"An interview was conducted eventually of Heather Stephens when her condition improved and she described her attacker as a male/white, approximately 5'2" to approximately 5'5", approximately 140 lbs., light colored hair and on the younger side. It is important to state that Heather Stephens is extremely poor sighted and she did not have glasses on at the time of her sexual assault. Her sexual assault also occurred in a dark area and she stated she did not get a good look at the individual who assaulted her although she feels that is she saw him again, she could identify him. ***
*** Arthur Dale Hickey fits the general size description of the offender but Mr. Hickey is older than what was described by Heather Stephens in that Mr. Hickey was born in 1951. Throughout this investigation, on numerous occasions, Heather Stephens has observed mug books and groups of photographs of people, with each group being approximately 20 to 40 people. Heather Stephens has observed over 300 of these photographs and approximately 2 or 3 times the photo arrays shown to her included Arthur Dale Hickey and she has never picked out Mr. Hickey as being her attacker.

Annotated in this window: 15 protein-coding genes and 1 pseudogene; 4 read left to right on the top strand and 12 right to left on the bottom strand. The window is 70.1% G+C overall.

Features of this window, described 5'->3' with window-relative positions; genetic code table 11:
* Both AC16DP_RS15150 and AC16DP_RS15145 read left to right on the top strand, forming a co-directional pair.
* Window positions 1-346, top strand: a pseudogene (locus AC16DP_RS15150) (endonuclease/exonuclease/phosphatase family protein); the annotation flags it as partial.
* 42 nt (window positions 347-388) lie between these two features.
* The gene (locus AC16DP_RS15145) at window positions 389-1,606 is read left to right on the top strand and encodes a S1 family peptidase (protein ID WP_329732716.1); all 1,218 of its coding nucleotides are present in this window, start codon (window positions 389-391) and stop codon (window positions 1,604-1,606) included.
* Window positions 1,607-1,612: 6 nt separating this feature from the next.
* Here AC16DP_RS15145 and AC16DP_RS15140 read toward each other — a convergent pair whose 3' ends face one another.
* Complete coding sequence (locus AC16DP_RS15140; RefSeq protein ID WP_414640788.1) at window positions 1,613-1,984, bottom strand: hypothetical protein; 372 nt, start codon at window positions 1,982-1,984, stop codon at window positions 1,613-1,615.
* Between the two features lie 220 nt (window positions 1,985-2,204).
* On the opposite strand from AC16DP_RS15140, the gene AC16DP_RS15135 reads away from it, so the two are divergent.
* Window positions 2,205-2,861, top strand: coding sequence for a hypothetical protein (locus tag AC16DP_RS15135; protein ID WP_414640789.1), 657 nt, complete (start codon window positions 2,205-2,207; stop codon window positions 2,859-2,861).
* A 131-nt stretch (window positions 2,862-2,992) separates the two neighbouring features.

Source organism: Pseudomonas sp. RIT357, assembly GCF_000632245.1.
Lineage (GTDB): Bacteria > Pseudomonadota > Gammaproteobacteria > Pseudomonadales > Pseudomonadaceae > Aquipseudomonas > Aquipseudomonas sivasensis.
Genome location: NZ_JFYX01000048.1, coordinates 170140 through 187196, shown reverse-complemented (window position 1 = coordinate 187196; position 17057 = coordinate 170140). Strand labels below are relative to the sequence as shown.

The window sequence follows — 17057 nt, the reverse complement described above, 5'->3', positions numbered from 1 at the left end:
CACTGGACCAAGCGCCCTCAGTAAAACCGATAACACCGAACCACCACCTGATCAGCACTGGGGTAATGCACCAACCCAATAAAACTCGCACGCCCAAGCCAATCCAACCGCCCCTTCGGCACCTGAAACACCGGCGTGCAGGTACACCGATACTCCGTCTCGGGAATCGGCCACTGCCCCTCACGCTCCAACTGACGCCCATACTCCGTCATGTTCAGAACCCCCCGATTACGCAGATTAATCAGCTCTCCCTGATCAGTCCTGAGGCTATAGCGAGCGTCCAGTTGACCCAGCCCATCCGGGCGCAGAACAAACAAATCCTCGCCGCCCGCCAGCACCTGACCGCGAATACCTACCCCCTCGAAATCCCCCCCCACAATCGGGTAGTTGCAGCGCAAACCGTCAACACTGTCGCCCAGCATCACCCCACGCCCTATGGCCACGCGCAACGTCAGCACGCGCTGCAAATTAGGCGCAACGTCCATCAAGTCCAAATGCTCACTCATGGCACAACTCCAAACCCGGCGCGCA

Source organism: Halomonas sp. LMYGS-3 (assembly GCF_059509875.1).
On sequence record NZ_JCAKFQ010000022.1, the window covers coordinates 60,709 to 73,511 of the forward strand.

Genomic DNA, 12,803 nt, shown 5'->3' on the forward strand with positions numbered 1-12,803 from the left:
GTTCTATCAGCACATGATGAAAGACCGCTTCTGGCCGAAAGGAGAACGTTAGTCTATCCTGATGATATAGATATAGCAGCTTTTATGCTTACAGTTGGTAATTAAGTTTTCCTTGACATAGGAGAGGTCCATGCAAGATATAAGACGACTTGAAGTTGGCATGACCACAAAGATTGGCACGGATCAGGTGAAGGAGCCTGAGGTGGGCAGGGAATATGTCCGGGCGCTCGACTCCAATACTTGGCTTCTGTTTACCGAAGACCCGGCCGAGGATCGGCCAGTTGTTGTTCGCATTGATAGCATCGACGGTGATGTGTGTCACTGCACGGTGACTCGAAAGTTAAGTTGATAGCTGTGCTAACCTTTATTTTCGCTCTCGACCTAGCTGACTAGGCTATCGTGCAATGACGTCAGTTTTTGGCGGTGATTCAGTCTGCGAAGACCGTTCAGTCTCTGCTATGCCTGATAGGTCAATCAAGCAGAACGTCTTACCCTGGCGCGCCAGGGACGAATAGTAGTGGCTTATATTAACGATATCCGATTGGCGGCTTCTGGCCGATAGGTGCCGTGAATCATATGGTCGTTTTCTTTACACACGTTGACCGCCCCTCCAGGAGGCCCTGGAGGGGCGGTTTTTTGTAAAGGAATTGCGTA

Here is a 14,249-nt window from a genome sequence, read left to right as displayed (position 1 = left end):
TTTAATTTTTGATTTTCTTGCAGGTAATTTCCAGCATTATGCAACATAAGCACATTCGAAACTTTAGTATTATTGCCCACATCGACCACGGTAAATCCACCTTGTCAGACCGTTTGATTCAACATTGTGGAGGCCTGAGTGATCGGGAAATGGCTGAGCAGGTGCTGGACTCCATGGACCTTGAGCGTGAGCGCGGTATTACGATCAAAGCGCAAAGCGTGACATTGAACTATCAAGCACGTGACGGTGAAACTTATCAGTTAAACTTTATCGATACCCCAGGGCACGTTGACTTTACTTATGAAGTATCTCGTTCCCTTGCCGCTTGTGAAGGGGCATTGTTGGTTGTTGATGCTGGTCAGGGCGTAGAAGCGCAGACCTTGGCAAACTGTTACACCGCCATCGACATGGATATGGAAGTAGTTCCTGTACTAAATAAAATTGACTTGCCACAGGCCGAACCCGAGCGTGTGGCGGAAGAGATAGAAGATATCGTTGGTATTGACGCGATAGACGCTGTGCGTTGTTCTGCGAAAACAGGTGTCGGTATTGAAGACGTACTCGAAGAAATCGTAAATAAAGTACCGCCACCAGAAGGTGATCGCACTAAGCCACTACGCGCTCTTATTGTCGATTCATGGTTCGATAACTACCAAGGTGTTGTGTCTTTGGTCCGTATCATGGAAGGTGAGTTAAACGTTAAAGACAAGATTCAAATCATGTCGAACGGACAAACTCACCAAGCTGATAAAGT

*** The State Police had occasion to receive a blood sample which was labeled as coming from Mr. Hickey and that blood sample was worked up in such a manner that comparable DNA testing was done on that blood sample. The genetic markers from Mr. Hickey's DNA testing matched the genetic markers of the semen obtained from the victim, Heather Stephens. This was done similar to the State Police's use of a computer to perform AFIS fingerprint comparisons. David Metzger of the Illinois State Police, Division of Forensic Services, who is the DNA research coordinator, contacted your complainant with a letter stating of this match through the use of the DNA index data base containing Mr. Hickey's known sample. Mr. Metzger requests that your complainant obtain additional blood and saliva standards from Mr.Hickey to insure the chain of evidence on Mr. Hickey's blood so that the DNA of Hickey's blood can be directly compared to the DNA from the semen sample retrieved from Heather Stephens." (Emphasis added.)
DeLeon's affidavit also states that four anonymous tips were received which implicated defendant in the instant crimes.